SCHOOL RESIDENCY FRAUD CAN BE CHARGED AS A FELONY

    Understandably, you would like your child to get the best education in the best school district, but perhaps you can’t really afford to live there. You may be tempted to lie about your child’s real home in order to enroll them in that preferred school. But depending on the circumstances and the school district, you could end up charged with a felony.

    In February, 2018, Orland School District 135 pressed felony charges against a mother who provided an allegedly fraudulent lease for a home in District 135. The home was actually a retail establishment. After questioning, the mother continued to provide allegedly fake documents, leading to her arrest for felony forgery. (See Woman Charged with Forgery after Giving School False Address).

    Most school districts do not carry matters quite so far. They may simply disenroll your child and bill you several thousand dollars in tuition. However, the option of pressing criminal charges for at least a Class C Misdemeanor is always possible.

    If you receive notice from your child’s school questioning their residency, contact an experienced school law attorney immediately. Many parents make the mistake of trying to handle the situation themselves, but they are often unprepared for what they are walking into. By the time, they call an attorney, the facts of the case have already been established and the attorney’s hands may be tied. Furthermore, once a school believes you are lying, it is very difficult to convince them otherwise. Your words are often twisted against you.

    An attorney can review your situation to see if you have a genuine claim to residency. If so, the attorney can present evidence to the school accordingly. Even if your child is not a legal resident, an attorney may be able to negotiate an agreement that allows you to leave the school district without facing criminal charges or possibly paying tuition.

    If you have questions about Illinois school residency, please contact Matt Keenan at 847-568-0160 or email matt@mattkeenanlaw.com.

    (Besides Skokie, Matt Keenan also serves the communities of Arlington Heights, Chicago, Deerfield, Des Plaines, Evanston, Glenview, Morton Grove, Mount Prospect, Niles, Northbrook, Park Ridge, Rolling Meadows, Wilmette and Winnetka.)

    IF MY CHILD IS EXPELLED, CAN I ENROLL THEM IN PRIVATE SCHOOL?

    The answer is probably not, although there are exceptions.

    You just received notice that your child is in trouble and may be suspended or expelled. You have a right to a hearing and an attorney. Instead, you think you will simply enroll your child in private school.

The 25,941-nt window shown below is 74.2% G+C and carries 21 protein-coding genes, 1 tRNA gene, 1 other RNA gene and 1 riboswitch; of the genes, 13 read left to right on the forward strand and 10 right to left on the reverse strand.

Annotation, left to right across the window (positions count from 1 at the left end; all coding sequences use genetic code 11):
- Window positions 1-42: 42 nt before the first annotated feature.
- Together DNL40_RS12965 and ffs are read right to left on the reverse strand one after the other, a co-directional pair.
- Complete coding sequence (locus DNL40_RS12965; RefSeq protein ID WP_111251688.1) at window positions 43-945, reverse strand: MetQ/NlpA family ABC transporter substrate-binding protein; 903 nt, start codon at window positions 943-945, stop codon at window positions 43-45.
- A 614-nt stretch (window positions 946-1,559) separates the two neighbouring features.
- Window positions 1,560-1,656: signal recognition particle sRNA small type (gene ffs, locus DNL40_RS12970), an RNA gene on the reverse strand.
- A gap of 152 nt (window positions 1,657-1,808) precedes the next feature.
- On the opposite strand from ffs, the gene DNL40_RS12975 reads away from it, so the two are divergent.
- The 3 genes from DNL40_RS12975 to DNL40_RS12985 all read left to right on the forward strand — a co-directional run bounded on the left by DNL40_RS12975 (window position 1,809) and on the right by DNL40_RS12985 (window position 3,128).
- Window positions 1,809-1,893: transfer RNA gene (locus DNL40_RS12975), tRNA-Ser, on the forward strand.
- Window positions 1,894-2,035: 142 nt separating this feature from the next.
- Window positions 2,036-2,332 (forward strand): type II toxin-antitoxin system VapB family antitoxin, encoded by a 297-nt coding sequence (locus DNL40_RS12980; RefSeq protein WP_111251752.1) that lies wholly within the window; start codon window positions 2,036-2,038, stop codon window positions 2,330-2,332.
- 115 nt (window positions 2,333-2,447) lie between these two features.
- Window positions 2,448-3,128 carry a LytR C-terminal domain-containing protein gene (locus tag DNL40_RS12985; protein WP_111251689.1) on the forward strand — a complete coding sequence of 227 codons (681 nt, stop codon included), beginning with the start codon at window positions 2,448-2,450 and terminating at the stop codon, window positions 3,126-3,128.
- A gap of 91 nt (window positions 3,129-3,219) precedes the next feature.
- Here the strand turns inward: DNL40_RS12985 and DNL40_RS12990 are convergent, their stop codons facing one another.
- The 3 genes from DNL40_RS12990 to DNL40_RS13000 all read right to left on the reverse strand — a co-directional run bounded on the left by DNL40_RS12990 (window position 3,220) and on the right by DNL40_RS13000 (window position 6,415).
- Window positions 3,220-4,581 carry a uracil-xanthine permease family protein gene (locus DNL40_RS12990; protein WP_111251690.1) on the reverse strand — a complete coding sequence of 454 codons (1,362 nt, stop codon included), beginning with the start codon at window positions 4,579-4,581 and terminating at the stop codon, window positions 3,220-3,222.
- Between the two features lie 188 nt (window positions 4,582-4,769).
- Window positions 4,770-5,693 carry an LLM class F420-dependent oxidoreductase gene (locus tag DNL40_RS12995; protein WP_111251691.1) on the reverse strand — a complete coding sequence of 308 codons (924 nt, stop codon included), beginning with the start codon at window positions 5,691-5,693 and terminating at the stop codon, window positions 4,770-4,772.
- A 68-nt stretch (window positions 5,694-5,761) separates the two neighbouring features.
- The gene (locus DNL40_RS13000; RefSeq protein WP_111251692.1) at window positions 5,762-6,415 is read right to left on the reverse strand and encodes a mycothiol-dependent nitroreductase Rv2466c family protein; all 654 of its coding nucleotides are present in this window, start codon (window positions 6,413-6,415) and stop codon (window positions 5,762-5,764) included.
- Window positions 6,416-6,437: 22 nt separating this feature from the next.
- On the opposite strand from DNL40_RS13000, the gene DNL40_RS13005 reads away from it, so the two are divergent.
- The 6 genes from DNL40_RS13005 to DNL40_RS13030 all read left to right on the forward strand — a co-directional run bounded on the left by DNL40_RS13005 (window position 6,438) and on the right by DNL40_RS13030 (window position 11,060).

But there is a catch. Private schools generally require that new students produce a certificate of good standing. If your child is expelled, they will not be in good standing, and many private schools will not consider them.

    Some schools will make exceptions on a case to case basis, but this is far from guaranteed. The schools most likely to accept an expelled student tend to have a strong religious orientation. Depending on your own beliefs, this may not be an option. Furthermore, many Catholic schools will not accept expelled students.

    If you do receive a notice of disciplinary action against your child, you should take the notice seriously and contact an experienced school law attorney for legal advice. While an attorney cannot guarantee success, parents without attorneys are often disregarded by the school. An attorney can review your child’s situation for their best options. For example, an attorney may help negotiate a voluntary withdrawal from the school so your child can attend private school. Or the attorney can help present your child’s situation in its best possible light at the disciplinary hearing.

    If the school board expels your child, your only option may be to go to court to keep your child in school until the disciplinary matter can be further resolved. This can be prohibitively expensive and the outcome is still not guaranteed.

    If you have questions about this or another related Illinois criminal or traffic matter, please contact Matt Keenan at 847-568-0160 or email matt@mattkeenanlaw.com.

    (Besides Skokie, Matt Keenan also serves the communities of Arlington Heights, Chicago, Deerfield, Des Plaines, Evanston, Glenview, Morton Grove, Mount Prospect, Niles, Northbrook, Park Ridge, Rolling Meadows, Wilmette and Winnetka.)